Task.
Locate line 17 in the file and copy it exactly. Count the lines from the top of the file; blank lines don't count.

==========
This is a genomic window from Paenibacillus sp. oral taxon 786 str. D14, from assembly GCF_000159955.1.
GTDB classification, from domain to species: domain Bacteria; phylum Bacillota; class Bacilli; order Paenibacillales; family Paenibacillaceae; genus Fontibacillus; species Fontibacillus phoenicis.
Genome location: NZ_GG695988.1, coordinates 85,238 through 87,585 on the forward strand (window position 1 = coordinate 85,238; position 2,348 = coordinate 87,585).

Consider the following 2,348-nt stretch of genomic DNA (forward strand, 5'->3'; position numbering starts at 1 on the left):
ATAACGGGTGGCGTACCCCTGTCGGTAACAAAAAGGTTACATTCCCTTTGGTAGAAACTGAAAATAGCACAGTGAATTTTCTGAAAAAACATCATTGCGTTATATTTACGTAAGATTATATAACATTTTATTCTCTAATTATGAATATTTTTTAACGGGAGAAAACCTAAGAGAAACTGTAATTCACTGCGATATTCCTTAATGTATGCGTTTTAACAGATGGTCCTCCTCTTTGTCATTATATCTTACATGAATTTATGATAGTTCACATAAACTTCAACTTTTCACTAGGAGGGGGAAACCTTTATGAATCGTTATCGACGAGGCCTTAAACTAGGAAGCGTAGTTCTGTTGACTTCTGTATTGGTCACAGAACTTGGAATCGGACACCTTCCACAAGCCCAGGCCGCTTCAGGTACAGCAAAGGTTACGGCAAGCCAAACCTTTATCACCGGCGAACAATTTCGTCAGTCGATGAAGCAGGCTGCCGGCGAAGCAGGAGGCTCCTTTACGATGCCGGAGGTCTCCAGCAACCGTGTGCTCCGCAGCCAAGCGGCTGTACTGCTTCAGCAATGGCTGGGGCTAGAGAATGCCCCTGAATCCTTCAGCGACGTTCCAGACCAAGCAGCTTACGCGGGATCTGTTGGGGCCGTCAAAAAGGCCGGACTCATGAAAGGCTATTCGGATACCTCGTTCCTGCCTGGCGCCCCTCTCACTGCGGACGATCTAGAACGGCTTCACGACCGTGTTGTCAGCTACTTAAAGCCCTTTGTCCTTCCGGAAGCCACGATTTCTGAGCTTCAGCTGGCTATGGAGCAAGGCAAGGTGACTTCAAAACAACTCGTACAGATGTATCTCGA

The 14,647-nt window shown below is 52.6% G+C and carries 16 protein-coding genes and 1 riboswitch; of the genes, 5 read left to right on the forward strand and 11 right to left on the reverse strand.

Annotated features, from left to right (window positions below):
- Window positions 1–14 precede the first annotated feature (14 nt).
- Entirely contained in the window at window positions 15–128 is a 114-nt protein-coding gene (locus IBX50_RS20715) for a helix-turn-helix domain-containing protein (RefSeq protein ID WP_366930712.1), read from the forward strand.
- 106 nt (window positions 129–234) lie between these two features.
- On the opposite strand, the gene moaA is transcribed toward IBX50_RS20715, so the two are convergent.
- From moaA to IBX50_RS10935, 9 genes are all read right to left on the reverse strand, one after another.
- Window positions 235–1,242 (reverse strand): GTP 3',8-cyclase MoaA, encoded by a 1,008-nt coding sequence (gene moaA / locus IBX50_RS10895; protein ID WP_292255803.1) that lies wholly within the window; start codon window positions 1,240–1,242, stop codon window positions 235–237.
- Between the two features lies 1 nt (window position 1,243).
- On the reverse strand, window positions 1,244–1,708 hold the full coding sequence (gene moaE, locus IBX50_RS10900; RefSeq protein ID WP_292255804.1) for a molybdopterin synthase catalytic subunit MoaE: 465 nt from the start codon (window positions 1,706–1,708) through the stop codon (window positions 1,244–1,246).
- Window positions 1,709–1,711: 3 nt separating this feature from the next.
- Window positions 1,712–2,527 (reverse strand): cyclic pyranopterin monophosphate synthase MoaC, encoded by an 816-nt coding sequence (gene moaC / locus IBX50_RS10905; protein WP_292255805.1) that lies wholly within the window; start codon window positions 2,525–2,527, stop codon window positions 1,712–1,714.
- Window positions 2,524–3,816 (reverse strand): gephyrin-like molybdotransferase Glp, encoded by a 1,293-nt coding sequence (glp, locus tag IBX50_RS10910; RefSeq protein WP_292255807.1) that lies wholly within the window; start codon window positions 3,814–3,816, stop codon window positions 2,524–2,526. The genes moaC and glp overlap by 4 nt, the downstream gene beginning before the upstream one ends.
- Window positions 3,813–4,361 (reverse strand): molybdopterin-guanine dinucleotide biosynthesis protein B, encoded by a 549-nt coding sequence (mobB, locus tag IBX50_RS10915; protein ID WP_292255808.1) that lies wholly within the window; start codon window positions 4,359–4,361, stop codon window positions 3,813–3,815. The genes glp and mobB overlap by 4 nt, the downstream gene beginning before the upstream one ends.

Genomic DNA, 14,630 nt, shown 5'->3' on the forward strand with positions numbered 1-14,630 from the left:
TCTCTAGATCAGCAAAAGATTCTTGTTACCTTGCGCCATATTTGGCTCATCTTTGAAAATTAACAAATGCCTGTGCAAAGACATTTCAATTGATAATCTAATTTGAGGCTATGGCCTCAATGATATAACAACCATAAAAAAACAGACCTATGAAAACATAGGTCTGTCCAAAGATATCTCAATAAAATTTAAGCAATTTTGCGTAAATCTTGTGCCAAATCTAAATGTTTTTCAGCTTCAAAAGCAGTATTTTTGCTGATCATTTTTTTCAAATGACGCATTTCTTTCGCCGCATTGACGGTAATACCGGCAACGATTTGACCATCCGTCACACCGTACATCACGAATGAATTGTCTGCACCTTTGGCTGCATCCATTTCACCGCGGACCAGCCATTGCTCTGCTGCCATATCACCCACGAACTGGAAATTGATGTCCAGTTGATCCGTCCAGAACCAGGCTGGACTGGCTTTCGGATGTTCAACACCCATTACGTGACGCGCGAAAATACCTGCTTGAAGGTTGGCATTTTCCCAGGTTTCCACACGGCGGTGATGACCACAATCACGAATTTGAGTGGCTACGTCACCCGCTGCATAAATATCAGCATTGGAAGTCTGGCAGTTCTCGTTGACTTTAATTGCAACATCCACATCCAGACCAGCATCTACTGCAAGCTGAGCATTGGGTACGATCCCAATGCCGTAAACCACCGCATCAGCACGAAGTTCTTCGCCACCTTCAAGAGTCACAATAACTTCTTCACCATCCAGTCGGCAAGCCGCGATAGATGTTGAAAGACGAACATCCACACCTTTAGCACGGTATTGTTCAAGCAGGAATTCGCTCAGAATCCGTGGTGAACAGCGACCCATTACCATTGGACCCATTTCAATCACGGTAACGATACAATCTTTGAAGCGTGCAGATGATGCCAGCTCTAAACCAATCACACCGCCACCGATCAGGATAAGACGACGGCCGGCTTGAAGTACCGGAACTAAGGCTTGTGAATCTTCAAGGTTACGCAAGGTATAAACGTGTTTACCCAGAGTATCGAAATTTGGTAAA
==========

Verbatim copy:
- Window positions 1,712–2,527 (reverse strand): cyclic pyranopterin monophosphate synthase MoaC, encoded by an 816-nt coding sequence (gene moaC / locus IBX50_RS10905; protein WP_292255805.1) that lies wholly within the window; start codon window positions 2,525–2,527, stop codon window positions 1,712–1,714.